Cardiff Devils boss Todd Kelman is confident of regularly attracting an extra 1,000-plus fans to make a success of a new £16m Cardiff Bay venue which opens in August, 2015.
Kelman says the Devils' crowds are up by around 45% on 2013-14.
While battling to fourth in the Elite League table, Devils have drawn an average 2,000-plus, he says.
"I don't think adding another 1,000 fans is going to be that difficult for us," said Kelman.
The Devils have used the temporary and distinctive "Big Blue Tent" in Cardiff Bay since the original city centre ice rink was demolished.
|Todd Kelman, Cardiff Devils' managing director on their new venue|
|"It's going to bring curling to south Wales for the first time and it's going to double the opportunities for ice time for figure skating, for public skating and for ice hockey."|
It closed in 2006 to make way for a shopping centre development.
Kelman, a Canadian who played in defence, arrived in Cardiff in June after leaving his job as Belfast Giants general manager to become Devils' managing director.
Under new player-coach Andrew Lord, the Devils have begun to rekindle memories of what Kelman describes as their time as "the envy of the league for years in the '90s".
Former Giants and Bracknell Bees player Kelman, 39, believes the rink development, part of a long-term plan to establish an international sports village in the Cardiff Bay area, is playing its part in the Devils' on-ice efforts.
They have won 14 of 23 games this season and beat second-placed Braehead at the weekend to maintain their title challenge, having lost to third-placed Nottingham Panthers two days earlier.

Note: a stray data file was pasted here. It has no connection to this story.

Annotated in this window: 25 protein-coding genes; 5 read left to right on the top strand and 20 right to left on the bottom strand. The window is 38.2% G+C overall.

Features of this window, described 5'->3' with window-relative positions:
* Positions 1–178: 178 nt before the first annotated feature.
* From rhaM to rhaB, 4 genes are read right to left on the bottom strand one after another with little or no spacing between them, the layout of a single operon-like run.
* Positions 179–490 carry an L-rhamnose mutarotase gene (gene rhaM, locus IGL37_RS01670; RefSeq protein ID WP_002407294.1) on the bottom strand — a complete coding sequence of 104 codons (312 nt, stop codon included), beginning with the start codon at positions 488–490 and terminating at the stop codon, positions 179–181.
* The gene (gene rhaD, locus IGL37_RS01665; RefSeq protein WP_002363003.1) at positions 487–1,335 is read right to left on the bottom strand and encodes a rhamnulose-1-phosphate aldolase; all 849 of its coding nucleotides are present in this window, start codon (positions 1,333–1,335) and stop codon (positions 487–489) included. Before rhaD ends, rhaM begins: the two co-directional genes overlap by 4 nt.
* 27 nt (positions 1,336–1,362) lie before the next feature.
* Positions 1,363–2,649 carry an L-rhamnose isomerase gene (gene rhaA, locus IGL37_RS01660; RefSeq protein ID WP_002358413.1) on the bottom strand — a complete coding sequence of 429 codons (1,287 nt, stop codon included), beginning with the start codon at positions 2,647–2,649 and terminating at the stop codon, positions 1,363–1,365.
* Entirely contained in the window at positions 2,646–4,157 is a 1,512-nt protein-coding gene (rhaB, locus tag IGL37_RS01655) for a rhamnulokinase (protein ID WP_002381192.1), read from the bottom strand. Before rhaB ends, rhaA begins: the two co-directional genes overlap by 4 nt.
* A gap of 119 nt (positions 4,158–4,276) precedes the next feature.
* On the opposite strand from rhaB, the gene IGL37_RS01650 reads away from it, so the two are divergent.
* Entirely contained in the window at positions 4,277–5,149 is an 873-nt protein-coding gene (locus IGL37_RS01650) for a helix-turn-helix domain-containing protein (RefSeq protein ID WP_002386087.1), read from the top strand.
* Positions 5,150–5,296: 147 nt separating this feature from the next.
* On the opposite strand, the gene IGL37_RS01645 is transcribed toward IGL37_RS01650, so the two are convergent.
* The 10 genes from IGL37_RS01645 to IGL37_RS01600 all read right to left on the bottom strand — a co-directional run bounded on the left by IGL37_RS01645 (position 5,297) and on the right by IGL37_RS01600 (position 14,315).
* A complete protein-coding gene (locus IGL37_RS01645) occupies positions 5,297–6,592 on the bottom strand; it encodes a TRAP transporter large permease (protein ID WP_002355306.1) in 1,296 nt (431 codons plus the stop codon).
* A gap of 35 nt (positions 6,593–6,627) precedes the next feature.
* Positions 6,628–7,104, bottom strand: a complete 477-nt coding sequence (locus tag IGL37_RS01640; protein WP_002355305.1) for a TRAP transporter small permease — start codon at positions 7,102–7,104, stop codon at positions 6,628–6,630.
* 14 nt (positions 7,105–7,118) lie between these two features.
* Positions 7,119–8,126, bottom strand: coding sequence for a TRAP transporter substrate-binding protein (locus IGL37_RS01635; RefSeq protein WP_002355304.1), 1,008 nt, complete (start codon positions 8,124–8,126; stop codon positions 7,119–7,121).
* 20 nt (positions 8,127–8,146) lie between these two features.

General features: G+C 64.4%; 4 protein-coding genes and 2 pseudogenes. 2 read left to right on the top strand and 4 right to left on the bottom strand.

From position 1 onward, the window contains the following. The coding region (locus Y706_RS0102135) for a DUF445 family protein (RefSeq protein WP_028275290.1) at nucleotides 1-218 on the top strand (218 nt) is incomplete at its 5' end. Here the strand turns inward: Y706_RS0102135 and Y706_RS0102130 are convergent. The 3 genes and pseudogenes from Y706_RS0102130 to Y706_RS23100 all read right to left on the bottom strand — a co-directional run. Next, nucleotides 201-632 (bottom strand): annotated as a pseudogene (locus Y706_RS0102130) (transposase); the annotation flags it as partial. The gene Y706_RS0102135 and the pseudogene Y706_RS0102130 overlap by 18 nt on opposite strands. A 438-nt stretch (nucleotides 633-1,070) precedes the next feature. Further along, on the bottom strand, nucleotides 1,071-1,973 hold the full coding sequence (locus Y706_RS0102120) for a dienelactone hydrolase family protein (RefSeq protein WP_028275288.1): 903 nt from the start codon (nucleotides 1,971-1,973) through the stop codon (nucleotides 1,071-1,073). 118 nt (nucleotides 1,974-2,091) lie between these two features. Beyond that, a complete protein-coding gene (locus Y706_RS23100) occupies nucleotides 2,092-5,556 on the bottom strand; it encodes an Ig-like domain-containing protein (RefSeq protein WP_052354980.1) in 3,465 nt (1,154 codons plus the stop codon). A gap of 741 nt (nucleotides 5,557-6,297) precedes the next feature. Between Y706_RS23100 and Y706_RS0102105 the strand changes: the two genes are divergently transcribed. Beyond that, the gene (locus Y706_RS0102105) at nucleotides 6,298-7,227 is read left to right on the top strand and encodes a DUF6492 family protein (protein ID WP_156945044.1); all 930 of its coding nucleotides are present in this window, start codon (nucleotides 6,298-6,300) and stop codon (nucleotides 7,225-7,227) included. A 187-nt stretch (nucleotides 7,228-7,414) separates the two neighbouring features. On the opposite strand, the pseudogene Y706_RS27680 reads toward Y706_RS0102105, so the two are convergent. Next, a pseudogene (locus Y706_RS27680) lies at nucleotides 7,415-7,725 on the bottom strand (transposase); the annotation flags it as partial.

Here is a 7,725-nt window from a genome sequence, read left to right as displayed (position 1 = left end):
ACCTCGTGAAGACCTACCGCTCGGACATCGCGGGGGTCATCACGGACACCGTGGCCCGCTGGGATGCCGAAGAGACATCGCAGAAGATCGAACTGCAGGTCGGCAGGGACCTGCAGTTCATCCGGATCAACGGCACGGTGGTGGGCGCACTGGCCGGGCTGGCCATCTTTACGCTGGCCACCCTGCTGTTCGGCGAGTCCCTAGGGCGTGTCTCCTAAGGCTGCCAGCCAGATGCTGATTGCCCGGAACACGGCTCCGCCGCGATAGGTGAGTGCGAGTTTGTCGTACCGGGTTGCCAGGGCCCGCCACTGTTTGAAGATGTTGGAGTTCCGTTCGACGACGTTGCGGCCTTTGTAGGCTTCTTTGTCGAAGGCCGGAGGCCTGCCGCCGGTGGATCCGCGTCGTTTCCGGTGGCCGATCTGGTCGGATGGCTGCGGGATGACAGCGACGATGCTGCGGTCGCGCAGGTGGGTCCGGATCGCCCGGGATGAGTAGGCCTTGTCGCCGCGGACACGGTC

Kelman said: "I think the guys that are on this year's team understand what's the future here in Cardiff and the opportunity to be part of something game-changing, really because that's exactly the way we're describing this building.
"It's a total game-changer, not just for the Devils, but for Cardiff as a venue, as a city for sport.
"And it's interesting. There's two pads [rinks]. It'll probably be one of the busiest ice facilities in the UK.
"It's going to bring curling to south Wales for the first time and it's going to double the opportunities for ice time for figure skating, for public skating and for ice hockey."
Around 3,100 fans will be able to watch Devils' home games and Kelman believes the new venue will itself help generate fresh interest in their progress.
He said: "We changed the whole ethos of the Devils and we wanted to bring this… this franchise and this team was the envy of the league for years in the '90s and we wanted to make sure that we brought that back and I think we're doing that.
"I think it's going to have the effect of a new building always brings new people back to see the new facility.
"So I don't think adding another 1,000 fans is going to be that difficult for us, especially if we can keep it going the way things are going now.
"There's a lot of positive energy around the club and we are doing well.
"We are sitting in fourth place, just a couple of points off first place.
"Everything is moving in the right direction, especially with the new facility coming on board."
Kelman also believes the Devils will continue to draw support from beyond Cardiff.
"We have people who drive two hours to every home game; people from all over the country.
"The majority of people are probably from the greater Cardiff area, within Cardiff and the 20 miles surrounding it.
"I hate to say it, my Welsh geography isn't tip-top. I've only been here a couple of months.
"But there's people that drive in from Brecon… there's people from all over the place.
"With the new facility this whole idea of the international sports village is really coming to fruition now and it's become a real destination and it's going to continue for years to come."